The Bishops of the church of England has rejected a proposals for a brand new church service to mark an individual’s gender transition.
They rejected the idea, concluding that liturgy currently used when someone decides to affirm their baptism could be adapted to mark a transgender person’s change.
The Bishop of Norwich, Rt Rev Graham James said: “The Church of England welcomes transgender people and wholeheartedly wishes for them to be included in the life of the Church.
“On the matter of whether a new service is needed, the House of Bishops has decided that the current service that is used to affirm baptism can be adapted.”
A motion supporting specific gender transition church services was tabled by Rev Christopher Newlands from the Diocese of Blackburn.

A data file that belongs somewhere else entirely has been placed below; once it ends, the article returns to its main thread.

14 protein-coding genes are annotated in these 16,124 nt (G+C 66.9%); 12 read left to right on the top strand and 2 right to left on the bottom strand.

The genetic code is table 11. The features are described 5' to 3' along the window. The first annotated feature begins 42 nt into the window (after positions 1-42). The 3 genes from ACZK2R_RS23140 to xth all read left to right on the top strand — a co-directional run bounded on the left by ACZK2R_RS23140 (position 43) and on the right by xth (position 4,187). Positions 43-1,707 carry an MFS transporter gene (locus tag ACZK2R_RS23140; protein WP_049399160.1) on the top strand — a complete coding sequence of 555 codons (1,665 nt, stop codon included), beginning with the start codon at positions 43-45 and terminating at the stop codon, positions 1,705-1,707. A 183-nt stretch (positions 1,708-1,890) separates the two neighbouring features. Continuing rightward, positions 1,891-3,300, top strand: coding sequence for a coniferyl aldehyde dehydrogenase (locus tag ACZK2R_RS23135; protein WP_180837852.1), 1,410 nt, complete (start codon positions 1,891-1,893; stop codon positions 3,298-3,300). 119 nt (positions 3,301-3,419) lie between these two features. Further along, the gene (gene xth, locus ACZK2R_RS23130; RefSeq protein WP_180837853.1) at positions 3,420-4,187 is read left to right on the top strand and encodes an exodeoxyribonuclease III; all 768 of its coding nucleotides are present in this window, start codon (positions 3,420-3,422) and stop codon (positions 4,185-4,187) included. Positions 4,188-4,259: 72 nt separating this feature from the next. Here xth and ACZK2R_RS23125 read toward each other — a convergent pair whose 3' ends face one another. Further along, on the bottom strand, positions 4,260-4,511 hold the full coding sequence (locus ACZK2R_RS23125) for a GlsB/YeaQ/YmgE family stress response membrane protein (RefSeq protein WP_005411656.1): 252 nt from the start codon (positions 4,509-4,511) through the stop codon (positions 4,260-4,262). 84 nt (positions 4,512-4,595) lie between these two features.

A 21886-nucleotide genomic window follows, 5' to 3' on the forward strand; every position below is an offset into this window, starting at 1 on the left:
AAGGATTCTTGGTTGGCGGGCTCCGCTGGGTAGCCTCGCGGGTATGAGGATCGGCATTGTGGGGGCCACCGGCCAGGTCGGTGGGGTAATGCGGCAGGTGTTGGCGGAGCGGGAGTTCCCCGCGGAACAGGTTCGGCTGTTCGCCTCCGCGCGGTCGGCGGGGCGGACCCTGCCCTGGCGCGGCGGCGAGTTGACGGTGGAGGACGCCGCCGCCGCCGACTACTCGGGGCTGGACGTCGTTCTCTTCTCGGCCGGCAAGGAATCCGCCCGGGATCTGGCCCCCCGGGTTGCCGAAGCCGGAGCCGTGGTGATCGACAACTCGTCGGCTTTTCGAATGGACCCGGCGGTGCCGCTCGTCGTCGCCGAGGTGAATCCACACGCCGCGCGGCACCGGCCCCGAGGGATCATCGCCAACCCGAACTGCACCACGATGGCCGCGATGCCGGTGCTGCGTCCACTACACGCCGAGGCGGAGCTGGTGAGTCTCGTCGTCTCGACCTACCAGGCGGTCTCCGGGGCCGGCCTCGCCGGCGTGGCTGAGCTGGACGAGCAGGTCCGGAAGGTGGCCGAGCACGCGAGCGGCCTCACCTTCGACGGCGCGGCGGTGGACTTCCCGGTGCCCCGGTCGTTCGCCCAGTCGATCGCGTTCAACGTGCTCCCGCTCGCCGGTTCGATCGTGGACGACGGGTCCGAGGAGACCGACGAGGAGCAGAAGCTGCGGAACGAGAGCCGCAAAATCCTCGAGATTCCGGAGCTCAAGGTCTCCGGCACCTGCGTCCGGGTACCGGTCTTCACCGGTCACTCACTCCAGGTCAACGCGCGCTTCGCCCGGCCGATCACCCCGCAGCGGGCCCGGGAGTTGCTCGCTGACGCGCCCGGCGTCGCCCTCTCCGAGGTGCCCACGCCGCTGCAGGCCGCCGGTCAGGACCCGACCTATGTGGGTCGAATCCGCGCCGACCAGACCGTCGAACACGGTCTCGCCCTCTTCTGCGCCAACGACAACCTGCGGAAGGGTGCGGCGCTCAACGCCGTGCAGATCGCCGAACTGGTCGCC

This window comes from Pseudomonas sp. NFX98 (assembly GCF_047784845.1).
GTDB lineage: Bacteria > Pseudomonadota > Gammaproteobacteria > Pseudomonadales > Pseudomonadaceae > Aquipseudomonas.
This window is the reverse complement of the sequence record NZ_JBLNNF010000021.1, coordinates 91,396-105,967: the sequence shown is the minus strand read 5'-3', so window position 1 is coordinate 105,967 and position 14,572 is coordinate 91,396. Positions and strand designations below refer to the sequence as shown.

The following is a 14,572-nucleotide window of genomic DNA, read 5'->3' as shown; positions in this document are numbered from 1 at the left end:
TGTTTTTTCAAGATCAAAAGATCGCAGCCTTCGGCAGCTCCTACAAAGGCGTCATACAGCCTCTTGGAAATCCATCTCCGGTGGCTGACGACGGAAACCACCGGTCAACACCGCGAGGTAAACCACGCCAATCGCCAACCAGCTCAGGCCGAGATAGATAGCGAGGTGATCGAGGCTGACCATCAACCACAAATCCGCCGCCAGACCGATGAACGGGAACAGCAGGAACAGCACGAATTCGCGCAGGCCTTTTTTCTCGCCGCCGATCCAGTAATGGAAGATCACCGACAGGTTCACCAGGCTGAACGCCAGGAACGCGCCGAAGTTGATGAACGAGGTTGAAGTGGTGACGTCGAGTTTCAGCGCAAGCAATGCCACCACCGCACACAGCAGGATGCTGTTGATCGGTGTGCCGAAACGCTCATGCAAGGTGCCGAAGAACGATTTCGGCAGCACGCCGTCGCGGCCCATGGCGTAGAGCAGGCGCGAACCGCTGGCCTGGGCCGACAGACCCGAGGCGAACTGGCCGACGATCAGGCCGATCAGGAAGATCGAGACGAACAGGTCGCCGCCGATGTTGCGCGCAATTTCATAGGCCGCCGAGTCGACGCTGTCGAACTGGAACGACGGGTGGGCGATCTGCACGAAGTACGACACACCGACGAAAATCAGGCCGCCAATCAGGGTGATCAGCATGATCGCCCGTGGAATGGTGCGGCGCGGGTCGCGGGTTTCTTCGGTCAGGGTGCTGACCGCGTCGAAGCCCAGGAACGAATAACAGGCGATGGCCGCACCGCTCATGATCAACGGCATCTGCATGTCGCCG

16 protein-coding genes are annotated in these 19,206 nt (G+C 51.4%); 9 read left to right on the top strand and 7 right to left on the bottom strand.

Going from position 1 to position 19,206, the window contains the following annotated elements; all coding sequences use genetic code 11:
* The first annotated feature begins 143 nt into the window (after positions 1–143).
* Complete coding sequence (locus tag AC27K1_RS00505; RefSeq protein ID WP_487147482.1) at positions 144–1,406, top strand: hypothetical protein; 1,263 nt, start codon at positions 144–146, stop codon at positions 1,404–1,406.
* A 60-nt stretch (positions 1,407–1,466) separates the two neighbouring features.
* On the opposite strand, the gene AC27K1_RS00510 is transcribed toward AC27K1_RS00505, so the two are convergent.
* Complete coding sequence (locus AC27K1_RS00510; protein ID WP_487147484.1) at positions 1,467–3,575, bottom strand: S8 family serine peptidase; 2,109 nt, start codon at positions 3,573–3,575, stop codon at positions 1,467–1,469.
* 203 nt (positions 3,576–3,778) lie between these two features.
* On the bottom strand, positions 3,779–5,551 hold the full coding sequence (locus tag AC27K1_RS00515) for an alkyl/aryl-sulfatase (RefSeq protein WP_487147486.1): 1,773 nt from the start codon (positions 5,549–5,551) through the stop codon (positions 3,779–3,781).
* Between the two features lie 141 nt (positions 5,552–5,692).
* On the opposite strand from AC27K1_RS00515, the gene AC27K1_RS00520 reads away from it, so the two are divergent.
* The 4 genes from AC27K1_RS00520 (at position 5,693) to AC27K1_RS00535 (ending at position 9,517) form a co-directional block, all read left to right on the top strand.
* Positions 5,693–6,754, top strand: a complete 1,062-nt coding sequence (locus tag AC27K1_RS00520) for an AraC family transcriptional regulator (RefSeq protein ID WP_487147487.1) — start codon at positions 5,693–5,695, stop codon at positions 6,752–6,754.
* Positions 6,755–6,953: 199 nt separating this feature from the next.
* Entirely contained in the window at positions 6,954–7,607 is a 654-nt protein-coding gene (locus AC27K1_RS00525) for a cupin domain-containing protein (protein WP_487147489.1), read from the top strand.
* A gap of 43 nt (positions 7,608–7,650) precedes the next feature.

How clergy respond to transgenderism has been under scrutiny since the Church of England’s governing body passed a motion on “‘welcoming transgender people”.
The motion, backed by General Synod during a summit in York last July, recognised the “need for transgender people to be welcomed and affirmed in their parish church”.
New guidance on how the Affirmation of Baptismal Faith service will be used to mark a transgender person’s transition is under development.
Bishop Graham added: “Clergy always have the discretion to compose and say prayers with people as they see fit.”
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